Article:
MGM Grand tonight. Two seats to my left was a rather clumsy bully of a player. It was easy to predict what he would do in most hands. He would straddle, and if he got several callers, he'd put in a prohibitive raise to take the limpers' money. He floated blatantly. He was not particularly skilled in these things. The fact that I could usually predict his moves in advance meant that he was being much too obvious and repetitive, not mixing it up. He was like the crazy nastyass honey badger, attacking everything, not caring if he got stung by a thousand bees or bitten by a cobra, as long as it got him a few chips.
Saturday, May 21, 2011
Since he was to my left and was usually going to have position on me, I had to adapt accordingly. After an hour or so, the perfect situation finally came up. I raised to $15 after several limpers with a suited A-Q. He called from the button. I had been playing mostly straightforwardly, continuation-betting frequently, but not firing second barrels without good strength. I was sure that he was a good enough player to have noticed that pattern, and I suspected that he was planning to use it against me here.
The flop was A-6-5 rainbow. I bet $25. He called. This was exactly the scenario I had hoped for. Against most opponents I would bet again on the turn, because that's the obvious, straightforward, and usually most profitable thing to do. But against this particular guy, I thought he'd find an easy fold if I fired again, and the only way to get his chips was to feign weakness and let him pounce. No matter what came on the turn, my plan was to check, anticipating that he would bet with any two cards to steal the pot, and I would either flat-call or check-raise, depending on the board texture and whether I judged that his bet had him pot-committed. If he concluded that I had raised with any pocket pair 10s to kings and hated the flopped ace, he absolutely would represent having an ace every time.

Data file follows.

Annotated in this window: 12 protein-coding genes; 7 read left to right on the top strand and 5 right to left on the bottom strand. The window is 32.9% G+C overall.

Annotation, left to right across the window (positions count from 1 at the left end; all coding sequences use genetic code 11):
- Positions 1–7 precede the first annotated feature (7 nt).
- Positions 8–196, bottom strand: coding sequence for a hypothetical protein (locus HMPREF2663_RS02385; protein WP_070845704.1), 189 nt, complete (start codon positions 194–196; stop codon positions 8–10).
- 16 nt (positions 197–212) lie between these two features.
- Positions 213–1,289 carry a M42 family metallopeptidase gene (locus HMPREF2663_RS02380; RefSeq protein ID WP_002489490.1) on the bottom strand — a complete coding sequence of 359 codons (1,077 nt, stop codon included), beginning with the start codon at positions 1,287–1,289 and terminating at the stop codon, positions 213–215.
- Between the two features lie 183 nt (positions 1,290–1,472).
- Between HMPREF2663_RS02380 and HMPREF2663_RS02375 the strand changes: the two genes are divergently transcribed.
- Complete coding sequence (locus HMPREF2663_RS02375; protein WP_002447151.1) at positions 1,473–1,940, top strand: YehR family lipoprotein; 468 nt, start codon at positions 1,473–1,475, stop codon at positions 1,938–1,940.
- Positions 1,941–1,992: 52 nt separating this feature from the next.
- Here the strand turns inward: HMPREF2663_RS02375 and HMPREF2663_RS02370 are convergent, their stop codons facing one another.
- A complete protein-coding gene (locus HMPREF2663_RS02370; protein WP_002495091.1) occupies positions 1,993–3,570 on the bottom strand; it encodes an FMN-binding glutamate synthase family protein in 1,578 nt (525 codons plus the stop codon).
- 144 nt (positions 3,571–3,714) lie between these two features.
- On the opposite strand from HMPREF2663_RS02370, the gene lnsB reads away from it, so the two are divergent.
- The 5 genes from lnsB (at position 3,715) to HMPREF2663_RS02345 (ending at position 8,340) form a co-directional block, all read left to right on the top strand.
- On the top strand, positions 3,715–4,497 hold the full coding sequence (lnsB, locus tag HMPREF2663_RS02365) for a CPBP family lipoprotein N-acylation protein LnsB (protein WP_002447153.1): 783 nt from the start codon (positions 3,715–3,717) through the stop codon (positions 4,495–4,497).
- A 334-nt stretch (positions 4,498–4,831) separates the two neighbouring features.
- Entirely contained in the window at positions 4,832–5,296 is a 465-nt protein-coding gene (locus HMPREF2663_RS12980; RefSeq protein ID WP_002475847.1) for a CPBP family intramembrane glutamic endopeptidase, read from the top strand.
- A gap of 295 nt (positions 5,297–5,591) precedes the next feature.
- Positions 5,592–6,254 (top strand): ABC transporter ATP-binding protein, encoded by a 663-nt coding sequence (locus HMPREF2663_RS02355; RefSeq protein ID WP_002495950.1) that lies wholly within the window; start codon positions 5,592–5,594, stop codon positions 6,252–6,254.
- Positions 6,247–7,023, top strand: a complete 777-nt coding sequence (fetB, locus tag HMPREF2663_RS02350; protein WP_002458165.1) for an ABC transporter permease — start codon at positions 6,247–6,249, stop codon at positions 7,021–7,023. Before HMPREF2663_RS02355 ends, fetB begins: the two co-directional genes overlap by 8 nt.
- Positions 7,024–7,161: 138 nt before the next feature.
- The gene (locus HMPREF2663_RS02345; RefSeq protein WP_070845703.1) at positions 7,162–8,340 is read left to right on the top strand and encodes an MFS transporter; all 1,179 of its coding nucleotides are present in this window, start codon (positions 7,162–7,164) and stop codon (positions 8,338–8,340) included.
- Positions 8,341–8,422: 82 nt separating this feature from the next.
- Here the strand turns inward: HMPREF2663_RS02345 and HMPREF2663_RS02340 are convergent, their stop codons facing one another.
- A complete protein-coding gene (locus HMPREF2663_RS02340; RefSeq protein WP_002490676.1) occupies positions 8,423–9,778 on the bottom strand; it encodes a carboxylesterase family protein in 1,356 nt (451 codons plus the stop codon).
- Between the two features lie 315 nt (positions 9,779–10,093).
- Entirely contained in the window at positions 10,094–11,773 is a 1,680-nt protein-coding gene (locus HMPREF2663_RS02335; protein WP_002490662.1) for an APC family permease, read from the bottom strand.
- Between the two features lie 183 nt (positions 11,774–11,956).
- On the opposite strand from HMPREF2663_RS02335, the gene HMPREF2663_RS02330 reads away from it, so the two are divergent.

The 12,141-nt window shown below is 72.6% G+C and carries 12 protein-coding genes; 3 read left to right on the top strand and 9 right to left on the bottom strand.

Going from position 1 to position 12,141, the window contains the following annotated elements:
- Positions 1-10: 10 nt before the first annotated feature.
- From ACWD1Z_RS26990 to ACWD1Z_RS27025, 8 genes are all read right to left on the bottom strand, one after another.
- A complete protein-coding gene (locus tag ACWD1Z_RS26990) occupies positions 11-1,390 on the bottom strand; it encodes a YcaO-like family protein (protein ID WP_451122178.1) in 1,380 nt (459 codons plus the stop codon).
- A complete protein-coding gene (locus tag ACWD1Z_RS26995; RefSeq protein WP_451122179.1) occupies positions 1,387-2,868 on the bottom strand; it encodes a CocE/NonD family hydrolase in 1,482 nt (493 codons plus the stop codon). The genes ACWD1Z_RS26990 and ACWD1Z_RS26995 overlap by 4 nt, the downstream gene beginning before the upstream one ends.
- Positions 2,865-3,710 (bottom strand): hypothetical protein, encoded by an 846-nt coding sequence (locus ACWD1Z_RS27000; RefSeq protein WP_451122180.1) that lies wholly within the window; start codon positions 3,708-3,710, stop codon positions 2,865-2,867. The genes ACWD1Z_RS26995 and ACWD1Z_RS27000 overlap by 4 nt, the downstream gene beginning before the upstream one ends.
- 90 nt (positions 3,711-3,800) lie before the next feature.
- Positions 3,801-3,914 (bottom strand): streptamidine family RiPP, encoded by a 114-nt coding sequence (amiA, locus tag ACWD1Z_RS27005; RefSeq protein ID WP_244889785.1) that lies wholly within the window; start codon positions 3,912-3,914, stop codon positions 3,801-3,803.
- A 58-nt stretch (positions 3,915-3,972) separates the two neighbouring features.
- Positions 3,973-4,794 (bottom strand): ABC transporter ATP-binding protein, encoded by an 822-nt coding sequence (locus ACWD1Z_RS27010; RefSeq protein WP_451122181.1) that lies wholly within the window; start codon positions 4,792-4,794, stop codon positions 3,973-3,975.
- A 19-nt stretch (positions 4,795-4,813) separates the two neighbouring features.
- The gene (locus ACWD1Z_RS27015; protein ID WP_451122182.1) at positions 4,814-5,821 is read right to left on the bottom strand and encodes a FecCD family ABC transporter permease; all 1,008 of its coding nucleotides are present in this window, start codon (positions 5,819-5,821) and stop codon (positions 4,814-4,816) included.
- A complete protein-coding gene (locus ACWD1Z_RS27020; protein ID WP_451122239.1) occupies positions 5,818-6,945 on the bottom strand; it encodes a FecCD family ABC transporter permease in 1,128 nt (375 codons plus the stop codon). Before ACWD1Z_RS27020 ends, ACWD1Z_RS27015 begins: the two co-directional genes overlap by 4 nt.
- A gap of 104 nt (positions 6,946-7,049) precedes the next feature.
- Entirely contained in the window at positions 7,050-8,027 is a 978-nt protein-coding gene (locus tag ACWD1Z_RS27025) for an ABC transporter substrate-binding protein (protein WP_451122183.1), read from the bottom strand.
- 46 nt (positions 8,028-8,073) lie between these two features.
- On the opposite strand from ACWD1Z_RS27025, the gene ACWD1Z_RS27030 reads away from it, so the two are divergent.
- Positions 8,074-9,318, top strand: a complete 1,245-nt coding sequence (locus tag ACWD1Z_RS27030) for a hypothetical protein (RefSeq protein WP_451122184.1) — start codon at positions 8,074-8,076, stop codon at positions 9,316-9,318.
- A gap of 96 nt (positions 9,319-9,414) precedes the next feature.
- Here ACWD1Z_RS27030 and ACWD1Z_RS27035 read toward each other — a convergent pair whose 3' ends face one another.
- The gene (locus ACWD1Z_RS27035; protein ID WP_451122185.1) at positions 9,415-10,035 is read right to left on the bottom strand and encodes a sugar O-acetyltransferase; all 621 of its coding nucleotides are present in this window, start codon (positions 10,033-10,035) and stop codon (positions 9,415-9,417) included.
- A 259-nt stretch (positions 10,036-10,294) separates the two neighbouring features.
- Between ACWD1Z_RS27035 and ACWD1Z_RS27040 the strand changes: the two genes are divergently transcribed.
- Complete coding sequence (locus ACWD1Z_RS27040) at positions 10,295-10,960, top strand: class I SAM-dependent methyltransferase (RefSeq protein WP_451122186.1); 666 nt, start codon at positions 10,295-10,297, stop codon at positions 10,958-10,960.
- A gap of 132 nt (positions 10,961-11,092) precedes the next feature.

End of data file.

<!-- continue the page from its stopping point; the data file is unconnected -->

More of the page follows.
Turn was a 3. As planned, I checked. He did better than I had hoped--he instashoved. It was $95 to call, which I did gladly. He didn't show, so neither did I.
River: 4, completing no flushes. He just sat there, apparently waiting for me to show. No way, dude. You bet, I called. After about ten seconds of inaction, the dealer addressed him: "He called you, sir." The guy finally turned over his hand: 7-7. Gutterball straight draw had hit.
So I got the combination obscene suckout plus sickening slowroll. And yes, he knew perfectly well what fifth street had wrought. He was simply maximizing his own sense of drama. Honey badger doesn't give a shit.
It will come as no surprise that he continued his shenanigans with renewed vigor after his double-up, nor that the rest of the table adjusted to his transparent tactics, and he gave away all the chips over the course of about three big hands--all bluffs that got called very thinly. He slinked away from the table to sleep off the cobra poison.
You may think I just used my blog to tell a bad-beat story. I beg to differ. It was a badger-beat story.
(Somebody sent me the link to that honey badger video a couple of months ago. It made me laugh, and I knew right away I needed to find a way to use it in a blog post. This is how long it took me to work it in.)